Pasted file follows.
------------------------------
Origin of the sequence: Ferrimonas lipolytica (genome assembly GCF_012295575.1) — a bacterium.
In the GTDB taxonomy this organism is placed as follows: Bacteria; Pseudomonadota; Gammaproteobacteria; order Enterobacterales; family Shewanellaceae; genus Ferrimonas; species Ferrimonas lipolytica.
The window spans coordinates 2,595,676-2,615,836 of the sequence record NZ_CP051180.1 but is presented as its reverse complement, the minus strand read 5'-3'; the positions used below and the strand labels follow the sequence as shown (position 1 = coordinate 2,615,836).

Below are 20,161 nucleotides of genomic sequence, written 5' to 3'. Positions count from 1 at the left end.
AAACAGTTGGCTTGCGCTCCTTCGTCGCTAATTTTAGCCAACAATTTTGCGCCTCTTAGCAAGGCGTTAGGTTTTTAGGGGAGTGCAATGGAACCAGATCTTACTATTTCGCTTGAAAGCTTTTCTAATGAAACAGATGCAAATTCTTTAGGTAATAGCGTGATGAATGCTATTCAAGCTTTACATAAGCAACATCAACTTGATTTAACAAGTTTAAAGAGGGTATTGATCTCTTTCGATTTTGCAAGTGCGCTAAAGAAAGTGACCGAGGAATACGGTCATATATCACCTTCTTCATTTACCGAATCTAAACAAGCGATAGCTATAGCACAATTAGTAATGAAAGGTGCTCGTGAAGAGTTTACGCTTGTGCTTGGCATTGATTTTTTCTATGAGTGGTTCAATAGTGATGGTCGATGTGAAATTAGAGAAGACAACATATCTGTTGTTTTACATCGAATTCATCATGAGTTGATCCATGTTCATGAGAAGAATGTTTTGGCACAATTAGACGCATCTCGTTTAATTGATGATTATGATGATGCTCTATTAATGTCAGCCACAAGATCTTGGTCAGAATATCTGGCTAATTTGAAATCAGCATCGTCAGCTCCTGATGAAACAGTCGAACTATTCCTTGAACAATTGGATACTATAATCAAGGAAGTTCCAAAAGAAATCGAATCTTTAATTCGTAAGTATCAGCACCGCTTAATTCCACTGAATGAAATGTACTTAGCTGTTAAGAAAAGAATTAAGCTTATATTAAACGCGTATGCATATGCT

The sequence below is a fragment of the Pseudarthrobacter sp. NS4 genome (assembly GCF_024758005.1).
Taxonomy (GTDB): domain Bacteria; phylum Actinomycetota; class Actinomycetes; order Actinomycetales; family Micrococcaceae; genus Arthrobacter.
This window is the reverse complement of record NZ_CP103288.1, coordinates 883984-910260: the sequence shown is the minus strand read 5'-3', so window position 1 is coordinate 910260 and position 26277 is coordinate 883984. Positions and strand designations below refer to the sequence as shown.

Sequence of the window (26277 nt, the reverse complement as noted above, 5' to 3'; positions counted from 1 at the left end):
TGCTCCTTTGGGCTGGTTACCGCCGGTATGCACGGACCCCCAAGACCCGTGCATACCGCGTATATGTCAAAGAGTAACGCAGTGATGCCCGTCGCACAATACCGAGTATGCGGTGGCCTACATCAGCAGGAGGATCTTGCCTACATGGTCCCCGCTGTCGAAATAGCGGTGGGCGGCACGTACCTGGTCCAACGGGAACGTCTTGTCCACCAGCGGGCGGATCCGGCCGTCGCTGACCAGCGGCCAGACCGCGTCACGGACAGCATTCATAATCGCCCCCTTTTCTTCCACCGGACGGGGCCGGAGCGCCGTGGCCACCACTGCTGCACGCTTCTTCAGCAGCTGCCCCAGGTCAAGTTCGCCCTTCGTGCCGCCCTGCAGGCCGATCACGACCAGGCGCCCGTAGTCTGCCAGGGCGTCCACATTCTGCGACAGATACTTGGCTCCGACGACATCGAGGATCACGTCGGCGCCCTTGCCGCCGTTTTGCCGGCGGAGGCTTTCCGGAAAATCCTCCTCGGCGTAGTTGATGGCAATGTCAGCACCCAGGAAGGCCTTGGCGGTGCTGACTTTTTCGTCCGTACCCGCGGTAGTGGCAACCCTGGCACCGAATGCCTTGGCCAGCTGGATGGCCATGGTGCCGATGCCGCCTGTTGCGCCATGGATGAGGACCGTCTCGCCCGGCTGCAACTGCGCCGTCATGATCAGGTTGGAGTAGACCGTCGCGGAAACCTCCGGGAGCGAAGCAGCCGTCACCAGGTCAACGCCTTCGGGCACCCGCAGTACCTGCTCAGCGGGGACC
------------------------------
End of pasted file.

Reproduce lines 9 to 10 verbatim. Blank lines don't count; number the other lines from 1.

Sequence of the window (26277 nt, the reverse complement as noted above, 5' to 3'; positions counted from 1 at the left end):
TGCTCCTTTGGGCTGGTTACCGCCGGTATGCACGGACCCCCAAGACCCGTGCATACCGCGTATATGTCAAAGAGTAACGCAGTGATGCCCGTCGCACAATACCGAGTATGCGGTGGCCTACATCAGCAGGAGGATCTTGCCTACATGGTCCCCGCTGTCGAAATAGCGGTGGGCGGCACGTACCTGGTCCAACGGGAACGTCTTGTCCACCAGCGGGCGGATCCGGCCGTCGCTGACCAGCGGCCAGACCGCGTCACGGACAGCATTCATAATCGCCCCCTTTTCTTCCACCGGACGGGGCCGGAGCGCCGTGGCCACCACTGCTGCACGCTTCTTCAGCAGCTGCCCCAGGTCAAGTTCGCCCTTCGTGCCGCCCTGCAGGCCGATCACGACCAGGCGCCCGTAGTCTGCCAGGGCGTCCACATTCTGCGACAGATACTTGGCTCCGACGACATCGAGGATCACGTCGGCGCCCTTGCCGCCGTTTTGCCGGCGGAGGCTTTCCGGAAAATCCTCCTCGGCGTAGTTGATGGCAATGTCAGCACCCAGGAAGGCCTTGGCGGTGCTGACTTTTTCGTCCGTACCCGCGGTAGTGGCAACCCTGGCACCGAATGCCTTGGCCAGCTGGATGGCCATGGTGCCGATGCCGCCTGTTGCGCCATGGATGAGGACCGTCTCGCCCGGCTGCAACTGCGCCGTCATGATCAGGTTGGAGTAGACCGTCGCGGAAACCTCCGGGAGCGAAGCAGCCGTCACCAGGTCAACGCCTTCGGGCACCCGCAGTACCTGCTCAGCGGGGACC